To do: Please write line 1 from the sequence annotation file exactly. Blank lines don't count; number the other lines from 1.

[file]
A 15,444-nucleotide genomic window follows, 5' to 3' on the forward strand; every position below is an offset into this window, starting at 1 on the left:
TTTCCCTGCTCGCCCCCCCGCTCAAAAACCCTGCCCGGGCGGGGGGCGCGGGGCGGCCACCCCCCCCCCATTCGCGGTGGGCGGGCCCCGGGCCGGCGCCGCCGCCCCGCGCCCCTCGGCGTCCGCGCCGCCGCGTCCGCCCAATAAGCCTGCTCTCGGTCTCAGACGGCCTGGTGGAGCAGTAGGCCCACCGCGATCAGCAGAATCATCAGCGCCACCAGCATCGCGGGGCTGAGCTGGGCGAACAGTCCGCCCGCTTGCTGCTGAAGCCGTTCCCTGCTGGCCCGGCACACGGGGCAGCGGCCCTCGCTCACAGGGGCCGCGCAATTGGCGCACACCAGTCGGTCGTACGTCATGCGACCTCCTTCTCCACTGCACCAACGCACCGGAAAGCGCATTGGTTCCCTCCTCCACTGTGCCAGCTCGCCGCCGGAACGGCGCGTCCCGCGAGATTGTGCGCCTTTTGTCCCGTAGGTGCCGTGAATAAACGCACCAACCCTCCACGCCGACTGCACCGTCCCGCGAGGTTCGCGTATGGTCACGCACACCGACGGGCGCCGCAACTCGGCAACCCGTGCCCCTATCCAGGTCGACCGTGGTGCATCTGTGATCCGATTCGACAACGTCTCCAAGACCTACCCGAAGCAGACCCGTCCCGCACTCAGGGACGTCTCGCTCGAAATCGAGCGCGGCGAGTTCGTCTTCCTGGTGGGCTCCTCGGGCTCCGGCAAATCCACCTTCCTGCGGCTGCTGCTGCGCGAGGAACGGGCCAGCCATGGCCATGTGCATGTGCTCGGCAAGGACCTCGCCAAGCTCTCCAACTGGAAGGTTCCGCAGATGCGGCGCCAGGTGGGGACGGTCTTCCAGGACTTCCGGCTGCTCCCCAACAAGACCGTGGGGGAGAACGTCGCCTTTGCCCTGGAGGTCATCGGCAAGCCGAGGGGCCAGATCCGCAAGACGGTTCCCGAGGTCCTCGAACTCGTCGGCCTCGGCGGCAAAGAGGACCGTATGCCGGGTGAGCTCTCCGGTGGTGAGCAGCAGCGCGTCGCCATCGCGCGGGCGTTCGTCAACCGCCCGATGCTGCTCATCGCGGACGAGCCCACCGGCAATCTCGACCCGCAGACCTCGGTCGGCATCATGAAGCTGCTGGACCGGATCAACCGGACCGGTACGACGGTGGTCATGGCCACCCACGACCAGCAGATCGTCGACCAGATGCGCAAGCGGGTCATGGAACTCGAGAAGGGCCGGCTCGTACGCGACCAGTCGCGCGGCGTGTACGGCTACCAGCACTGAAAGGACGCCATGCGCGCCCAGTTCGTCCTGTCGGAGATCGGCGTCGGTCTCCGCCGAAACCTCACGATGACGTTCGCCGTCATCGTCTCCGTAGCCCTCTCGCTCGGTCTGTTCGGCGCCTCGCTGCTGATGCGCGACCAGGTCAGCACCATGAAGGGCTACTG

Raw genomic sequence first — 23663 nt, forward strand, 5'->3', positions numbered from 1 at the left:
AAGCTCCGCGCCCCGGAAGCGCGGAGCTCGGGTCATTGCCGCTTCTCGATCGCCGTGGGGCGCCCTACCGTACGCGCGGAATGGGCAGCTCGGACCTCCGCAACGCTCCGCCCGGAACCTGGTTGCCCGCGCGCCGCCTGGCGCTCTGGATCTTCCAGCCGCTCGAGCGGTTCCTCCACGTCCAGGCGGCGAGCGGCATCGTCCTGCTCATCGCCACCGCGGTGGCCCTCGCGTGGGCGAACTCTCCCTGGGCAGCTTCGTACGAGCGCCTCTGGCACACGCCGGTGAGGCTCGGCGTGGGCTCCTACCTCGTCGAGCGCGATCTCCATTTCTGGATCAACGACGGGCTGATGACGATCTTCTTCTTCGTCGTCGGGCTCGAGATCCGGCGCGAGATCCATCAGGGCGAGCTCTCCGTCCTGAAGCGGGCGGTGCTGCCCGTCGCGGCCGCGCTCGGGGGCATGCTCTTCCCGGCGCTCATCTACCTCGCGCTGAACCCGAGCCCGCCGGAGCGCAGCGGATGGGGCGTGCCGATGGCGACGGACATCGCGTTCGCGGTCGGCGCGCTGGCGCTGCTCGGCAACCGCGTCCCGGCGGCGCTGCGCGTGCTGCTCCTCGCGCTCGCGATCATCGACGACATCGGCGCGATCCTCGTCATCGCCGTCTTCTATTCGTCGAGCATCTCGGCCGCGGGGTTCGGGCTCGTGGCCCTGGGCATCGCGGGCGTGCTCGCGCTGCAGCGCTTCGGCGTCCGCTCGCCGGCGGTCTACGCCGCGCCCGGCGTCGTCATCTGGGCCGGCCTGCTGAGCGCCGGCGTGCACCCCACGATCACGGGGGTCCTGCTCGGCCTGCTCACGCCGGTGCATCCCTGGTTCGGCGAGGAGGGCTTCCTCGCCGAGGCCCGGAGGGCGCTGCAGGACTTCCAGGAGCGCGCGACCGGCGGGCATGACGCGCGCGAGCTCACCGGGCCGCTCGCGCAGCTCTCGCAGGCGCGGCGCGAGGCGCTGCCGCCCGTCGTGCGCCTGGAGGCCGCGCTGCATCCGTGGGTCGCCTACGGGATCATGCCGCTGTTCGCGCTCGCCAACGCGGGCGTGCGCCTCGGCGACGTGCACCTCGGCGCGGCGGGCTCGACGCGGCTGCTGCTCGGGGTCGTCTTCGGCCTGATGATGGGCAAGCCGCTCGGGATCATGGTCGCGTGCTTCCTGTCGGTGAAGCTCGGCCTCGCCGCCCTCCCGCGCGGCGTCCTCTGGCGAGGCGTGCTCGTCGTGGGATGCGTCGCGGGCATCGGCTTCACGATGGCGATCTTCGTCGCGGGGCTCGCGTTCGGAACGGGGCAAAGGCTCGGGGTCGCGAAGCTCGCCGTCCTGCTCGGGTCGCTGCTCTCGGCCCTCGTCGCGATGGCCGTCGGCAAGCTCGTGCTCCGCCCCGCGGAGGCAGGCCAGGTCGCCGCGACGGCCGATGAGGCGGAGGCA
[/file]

A 15,444-nucleotide genomic window follows, 5' to 3' on the forward strand; every position below is an offset into this window, starting at 1 on the left: